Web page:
Nina Shtanski: Common Citizens should benefit

Nina Shtanski: Common Citizens should benefit

Head of the Ministry of Foreign Affairs of Pridnestrovie Nina Shtanski answered the questions of VESTI.MD in exclusive interview.

- Miss Shtanski, the Dublin Meeting showed that the sides of the negotiation process are not always ready to listen to each other. In spite of this they managed to reach compromise on number of issues. When will common citizens feel progress on themselves?

- To my mind you used the word ‘compromise' in right context. You see, compromised decision, in spite of what is its subject, importance, etc. is always mutually acceptable decision. It is always a result of concessions made by both sides. Without these concessions it is hard to imagine any progress in seeking compromise. Dialogue which we are trying to establish now with our Moldovan colleagues is based upon such reciprocal and mutually acceptable concessions. Compromise not only helps us to work out jointly some decisions on specific matters (for example, on the removal of radioactive waste from the industrial enterprises or on the resumption of railway communication) but it also helps the sides of the negotiation process to end the regime of confrontation and to become partners. And in such partner cooperation should be nor victors, nor losers. These are common citizens who should win. These first steps which we are making together with the Moldovan side in building compromising negotiation space give reasons for optimism, though cautious optimism, as the Head of State Yevgeny Shevchuk said recently.

- Earlier you mentioned that Tiraspol is waiting for demonstration of political will from Kishinev. Do you think that interest in settlement is declarative only?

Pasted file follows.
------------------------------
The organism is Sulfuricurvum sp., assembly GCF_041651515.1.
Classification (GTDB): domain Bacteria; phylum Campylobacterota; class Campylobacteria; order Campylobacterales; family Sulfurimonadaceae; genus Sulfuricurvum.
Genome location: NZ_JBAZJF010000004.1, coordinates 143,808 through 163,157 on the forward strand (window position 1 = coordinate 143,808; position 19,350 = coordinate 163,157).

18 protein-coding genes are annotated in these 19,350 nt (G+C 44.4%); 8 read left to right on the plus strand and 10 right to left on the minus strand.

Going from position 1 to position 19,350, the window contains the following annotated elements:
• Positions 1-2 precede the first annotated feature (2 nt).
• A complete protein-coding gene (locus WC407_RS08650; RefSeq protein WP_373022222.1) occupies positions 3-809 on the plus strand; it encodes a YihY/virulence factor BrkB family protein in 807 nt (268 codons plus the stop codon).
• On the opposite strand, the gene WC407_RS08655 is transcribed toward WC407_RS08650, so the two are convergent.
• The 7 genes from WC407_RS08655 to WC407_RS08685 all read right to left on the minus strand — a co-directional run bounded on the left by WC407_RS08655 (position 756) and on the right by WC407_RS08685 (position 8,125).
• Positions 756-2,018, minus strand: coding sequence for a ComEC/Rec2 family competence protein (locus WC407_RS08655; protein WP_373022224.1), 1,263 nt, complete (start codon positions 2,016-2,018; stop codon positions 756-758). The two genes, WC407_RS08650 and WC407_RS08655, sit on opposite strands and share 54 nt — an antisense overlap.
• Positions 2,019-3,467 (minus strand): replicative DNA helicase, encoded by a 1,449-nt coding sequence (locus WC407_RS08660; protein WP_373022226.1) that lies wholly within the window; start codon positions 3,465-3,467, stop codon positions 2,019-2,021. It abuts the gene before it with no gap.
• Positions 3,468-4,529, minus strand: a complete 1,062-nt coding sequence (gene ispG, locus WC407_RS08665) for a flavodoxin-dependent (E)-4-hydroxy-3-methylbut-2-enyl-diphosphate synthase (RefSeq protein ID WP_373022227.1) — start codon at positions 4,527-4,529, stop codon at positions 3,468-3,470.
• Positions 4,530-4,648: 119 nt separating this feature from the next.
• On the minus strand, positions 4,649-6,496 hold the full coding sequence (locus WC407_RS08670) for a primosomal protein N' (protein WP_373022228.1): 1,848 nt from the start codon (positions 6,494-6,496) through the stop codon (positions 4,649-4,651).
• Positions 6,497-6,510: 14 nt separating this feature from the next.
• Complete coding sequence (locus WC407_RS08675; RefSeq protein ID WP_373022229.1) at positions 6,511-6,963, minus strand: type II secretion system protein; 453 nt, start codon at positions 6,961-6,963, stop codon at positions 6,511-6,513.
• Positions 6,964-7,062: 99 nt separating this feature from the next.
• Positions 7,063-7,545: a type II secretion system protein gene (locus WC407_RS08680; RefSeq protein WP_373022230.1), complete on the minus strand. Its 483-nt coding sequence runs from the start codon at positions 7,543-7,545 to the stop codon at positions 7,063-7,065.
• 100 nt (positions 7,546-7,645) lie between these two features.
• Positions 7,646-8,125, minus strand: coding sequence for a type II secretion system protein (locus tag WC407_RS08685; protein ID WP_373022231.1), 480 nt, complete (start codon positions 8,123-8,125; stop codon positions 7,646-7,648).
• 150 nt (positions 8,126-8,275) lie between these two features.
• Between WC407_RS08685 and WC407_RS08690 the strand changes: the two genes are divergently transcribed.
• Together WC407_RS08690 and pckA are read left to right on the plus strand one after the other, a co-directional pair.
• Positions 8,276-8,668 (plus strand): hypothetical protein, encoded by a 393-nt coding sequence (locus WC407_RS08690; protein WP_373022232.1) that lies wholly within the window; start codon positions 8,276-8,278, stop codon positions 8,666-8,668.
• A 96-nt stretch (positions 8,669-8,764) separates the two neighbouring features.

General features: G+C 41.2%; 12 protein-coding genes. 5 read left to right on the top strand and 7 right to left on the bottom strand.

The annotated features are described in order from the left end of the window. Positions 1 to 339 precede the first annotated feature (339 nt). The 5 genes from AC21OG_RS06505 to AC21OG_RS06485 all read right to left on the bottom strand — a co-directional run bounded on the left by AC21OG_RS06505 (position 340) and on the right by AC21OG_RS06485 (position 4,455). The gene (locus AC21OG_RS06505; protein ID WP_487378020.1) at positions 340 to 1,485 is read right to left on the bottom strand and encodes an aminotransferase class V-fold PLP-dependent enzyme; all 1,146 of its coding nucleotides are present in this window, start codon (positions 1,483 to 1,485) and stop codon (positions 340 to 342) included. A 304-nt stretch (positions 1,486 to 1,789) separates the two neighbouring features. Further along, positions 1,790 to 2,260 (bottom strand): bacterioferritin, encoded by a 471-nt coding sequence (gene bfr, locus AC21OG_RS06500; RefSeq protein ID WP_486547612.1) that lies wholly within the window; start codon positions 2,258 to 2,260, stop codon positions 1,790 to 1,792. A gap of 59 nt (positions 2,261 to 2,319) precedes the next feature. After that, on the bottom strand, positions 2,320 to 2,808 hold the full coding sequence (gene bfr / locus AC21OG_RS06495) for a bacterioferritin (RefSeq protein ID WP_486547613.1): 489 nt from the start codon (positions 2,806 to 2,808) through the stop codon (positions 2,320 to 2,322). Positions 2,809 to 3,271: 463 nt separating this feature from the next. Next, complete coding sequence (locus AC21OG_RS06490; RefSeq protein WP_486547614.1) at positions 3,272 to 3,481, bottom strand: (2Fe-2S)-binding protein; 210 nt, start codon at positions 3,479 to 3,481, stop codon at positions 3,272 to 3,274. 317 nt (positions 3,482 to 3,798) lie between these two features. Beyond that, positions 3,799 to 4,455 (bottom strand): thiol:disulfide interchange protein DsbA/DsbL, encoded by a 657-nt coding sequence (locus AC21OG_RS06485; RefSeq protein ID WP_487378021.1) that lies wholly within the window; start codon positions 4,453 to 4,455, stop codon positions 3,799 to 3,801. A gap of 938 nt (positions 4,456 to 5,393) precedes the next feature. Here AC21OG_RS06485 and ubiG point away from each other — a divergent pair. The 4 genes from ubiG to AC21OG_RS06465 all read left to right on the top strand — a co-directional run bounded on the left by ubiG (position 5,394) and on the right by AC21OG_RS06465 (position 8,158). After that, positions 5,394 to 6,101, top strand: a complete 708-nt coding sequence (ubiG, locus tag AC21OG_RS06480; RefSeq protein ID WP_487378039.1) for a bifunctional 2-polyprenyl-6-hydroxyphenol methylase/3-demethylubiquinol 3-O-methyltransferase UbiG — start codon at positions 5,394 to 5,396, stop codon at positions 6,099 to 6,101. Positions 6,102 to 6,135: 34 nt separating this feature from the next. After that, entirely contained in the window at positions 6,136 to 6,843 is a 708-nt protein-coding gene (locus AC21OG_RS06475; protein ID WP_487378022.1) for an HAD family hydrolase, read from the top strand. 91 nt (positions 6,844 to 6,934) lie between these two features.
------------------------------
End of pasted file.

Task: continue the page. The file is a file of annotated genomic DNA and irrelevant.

- It seems that we are opening new page in the history of negotiations between Pridnestrovie and Moldova. There are new leaders among the leadership of the sides; the political representatives who are taking part in negotiations are also involved into this process only recently; the official consultations in 5+2 format are resumed after long break; the negotiation platform will be based upon renovated principles, though these are to be settled yet. Appraisals to negotiation processes are given with consideration of former periods, of analysis of positions of the sides and of discharging their obligations. Alas, the whole negotiation process was not stable. There were periods when negotiations were not conducted at all and there were periods when negotiations, though being conducted, represented some painful imitation, some quasi negotiations. In such periods even coordinated and signed agreements were not implemented. And this is the major indicator which allows me to say that sides need to demonstrate political will in order to solve the majority of issues. I hope now we are at the beginning of this constructive way.

- Can you call the work of expert groups a productive one? What is the future of these groups?

- At this moment I would refrain from making any appraisals because their work already got new impulse after signing agenda at Bad Reichenhall and after Pridnestrovian side started work of expert groups in new staff on March 19 during the meeting at OSCE Office in Tiraspol. The work is started in really intense manner. For last few weeks about ten working meetings already took place. There are intermediate results and coordinated plans. I think we should give experts possibility to prove their effectiveness.

- There is an opinion that even new Pridnestrovian leadership is not really ready to influence the settlement process without direct orders from Kremlin. How much valid do you find such opinion?

- First of all, I would like to mention that for Pridnestrovian people Russia is an effective guarantor of peace and stability on banks of Dniester River. Russia confirms her high status of the guarantor in deed. Maybe some “experts” are frustrated with it or are jealous of it but I am sure my opinion is shared event far away from the Security zone.

The question about the role of foreign participants in the settlement process is indeed very important. But when people talk about settlement they sometimes tend to forget that this process has many stages and is very complex. As recent meetings of the heads of the sides demonstrated, cooperation in bilateral format also can be very efficient. The sides manage to move forward in resolving some key problems concerning welfare of people in both Pridnestrovie and in Moldova. Of course, because of the very long period of settlement foreign participants were involved into this process as well: the guarantor-States, mediator, observers. All of them have their own interests in the region.